When it comes to affordable living, it doesn’t get much better than the Malaysian capital. Kuala Lumpur continues its winning streak in 2021. In addition to being the overall winner of the Expat City Ranking 2021, this Malaysian city also tops the Finance & Housing Index. It also came in first place in this index in 2020 and has consistently ranked in the top 3 for Finance & Housing since 2017.
Kuala Lumpur is THE destination for affordable and easily available expat housing, ranking first in the Housing Subcategory. More than nine in ten (91%) agree that it’s easy for expats to find housing in Kuala Lumpur (vs. 60% globally), with three in five (60%) even agreeing completely (vs. 24% globally). Close to three-quarters of expats (74%) also find that housing is affordable there (vs. 42% globally). Almost three in ten (29%) even consider the affordability very good — over twice the global average of 14%!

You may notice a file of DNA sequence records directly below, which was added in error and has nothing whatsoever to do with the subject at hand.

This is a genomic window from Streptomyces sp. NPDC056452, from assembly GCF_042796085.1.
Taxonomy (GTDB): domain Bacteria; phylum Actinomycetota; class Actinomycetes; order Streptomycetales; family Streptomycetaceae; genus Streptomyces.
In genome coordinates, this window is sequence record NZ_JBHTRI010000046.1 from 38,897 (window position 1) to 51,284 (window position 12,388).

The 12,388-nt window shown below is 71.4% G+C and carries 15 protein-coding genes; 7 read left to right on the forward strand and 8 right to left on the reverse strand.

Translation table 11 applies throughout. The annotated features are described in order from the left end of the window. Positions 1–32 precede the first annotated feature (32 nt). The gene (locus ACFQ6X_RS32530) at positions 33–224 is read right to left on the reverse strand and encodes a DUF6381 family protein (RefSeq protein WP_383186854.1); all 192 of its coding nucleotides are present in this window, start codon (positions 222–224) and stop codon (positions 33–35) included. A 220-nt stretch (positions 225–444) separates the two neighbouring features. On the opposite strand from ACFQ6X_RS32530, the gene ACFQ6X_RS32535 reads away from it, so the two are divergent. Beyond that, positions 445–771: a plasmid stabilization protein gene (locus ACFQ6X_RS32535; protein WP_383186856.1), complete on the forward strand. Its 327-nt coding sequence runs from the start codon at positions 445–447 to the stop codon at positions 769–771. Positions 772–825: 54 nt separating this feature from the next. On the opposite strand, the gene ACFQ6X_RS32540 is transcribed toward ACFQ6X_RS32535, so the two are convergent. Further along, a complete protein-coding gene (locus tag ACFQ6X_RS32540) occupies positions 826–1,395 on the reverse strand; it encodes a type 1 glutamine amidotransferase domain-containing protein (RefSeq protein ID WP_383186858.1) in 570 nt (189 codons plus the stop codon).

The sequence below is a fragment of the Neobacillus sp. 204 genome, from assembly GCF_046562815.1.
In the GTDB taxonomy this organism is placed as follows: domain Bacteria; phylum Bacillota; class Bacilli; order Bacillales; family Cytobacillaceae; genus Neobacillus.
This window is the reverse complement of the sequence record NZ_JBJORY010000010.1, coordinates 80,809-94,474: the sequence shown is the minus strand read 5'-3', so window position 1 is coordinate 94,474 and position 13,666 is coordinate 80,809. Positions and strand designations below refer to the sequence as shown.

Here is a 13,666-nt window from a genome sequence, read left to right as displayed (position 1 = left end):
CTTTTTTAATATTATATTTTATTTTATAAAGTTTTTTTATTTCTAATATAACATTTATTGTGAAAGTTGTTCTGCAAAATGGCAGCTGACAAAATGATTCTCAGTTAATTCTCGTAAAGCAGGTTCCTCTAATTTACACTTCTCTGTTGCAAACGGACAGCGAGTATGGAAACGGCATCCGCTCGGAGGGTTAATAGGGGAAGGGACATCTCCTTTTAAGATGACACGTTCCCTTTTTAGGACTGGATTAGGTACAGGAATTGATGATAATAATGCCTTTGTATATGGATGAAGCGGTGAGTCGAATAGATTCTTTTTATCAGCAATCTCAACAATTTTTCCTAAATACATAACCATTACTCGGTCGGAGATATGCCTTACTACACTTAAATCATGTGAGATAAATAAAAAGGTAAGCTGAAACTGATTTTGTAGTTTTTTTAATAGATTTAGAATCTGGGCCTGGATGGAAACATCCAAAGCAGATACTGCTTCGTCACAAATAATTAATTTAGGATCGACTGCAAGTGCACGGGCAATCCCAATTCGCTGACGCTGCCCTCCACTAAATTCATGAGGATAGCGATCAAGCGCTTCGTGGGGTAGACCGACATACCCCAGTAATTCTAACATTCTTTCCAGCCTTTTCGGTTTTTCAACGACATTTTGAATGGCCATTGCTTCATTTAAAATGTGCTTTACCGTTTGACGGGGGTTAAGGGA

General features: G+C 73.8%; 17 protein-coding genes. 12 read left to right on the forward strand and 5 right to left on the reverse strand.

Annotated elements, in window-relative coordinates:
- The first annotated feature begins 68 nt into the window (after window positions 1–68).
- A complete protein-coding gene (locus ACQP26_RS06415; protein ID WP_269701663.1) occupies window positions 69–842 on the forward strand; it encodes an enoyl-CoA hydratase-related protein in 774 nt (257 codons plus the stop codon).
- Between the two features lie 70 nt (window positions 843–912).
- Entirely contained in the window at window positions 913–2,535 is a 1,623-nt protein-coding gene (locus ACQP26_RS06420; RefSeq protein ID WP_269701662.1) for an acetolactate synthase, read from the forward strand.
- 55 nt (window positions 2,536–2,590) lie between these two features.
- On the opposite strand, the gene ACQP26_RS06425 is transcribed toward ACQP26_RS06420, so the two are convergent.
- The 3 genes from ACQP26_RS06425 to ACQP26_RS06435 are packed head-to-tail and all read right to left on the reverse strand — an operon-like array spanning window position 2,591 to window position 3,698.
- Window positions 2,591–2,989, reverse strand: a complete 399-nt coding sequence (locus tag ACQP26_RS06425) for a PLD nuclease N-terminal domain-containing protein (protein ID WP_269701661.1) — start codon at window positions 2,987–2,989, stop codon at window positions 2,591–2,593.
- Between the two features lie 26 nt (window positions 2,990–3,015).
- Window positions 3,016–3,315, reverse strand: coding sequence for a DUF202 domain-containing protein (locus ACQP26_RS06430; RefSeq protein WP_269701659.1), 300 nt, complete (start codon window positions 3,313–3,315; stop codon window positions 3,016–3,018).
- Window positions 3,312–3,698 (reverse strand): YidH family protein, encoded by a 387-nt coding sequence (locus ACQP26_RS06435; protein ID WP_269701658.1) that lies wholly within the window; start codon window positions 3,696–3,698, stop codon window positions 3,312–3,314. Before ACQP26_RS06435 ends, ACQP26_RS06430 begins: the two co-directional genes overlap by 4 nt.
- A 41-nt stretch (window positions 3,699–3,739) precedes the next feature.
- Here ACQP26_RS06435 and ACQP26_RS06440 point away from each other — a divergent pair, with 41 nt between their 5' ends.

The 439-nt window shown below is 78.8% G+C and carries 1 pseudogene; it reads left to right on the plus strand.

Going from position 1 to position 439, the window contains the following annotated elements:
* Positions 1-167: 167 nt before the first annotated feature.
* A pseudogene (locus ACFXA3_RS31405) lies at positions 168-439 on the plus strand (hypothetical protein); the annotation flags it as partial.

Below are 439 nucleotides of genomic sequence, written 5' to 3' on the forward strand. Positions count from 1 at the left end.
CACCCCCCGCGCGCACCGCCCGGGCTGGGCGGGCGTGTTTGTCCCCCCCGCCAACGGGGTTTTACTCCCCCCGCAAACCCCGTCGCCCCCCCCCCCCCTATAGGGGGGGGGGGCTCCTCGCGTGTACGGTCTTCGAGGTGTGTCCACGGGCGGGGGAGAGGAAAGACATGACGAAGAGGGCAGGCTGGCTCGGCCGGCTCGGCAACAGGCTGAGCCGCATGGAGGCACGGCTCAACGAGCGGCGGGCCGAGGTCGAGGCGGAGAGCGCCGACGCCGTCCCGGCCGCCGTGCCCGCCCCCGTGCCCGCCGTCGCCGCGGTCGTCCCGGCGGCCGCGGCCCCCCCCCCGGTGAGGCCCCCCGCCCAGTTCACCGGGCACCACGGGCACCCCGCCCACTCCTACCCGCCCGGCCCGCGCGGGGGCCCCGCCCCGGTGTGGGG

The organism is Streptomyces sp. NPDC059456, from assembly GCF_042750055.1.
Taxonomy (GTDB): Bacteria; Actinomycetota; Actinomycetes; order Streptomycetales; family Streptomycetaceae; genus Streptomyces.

It seems that Kuala Lumpur is generally quite an affordable place to live. Close to two-thirds (64%) say their disposable household income is more than they need for daily life (vs. 52% worldwide). This is also reflected in the Local Cost of Living Index, with 31% very satisfied in this regard, more than double the global average (14%). The result is in line with the findings of the 2021 Mercer Cost of Living survey, which saw Kuala Lumpur (144th out of 209 cities) drop eight places in a ranking that puts the most expensive destinations at the top. What is more, expats in Kuala Lumpur are the most satisfied of all respondents with their financial situation (80% positive vs. 64% globally). Almost one in ten expats there (9%) say their annual income is over 200,000 USD (vs. 5% globally).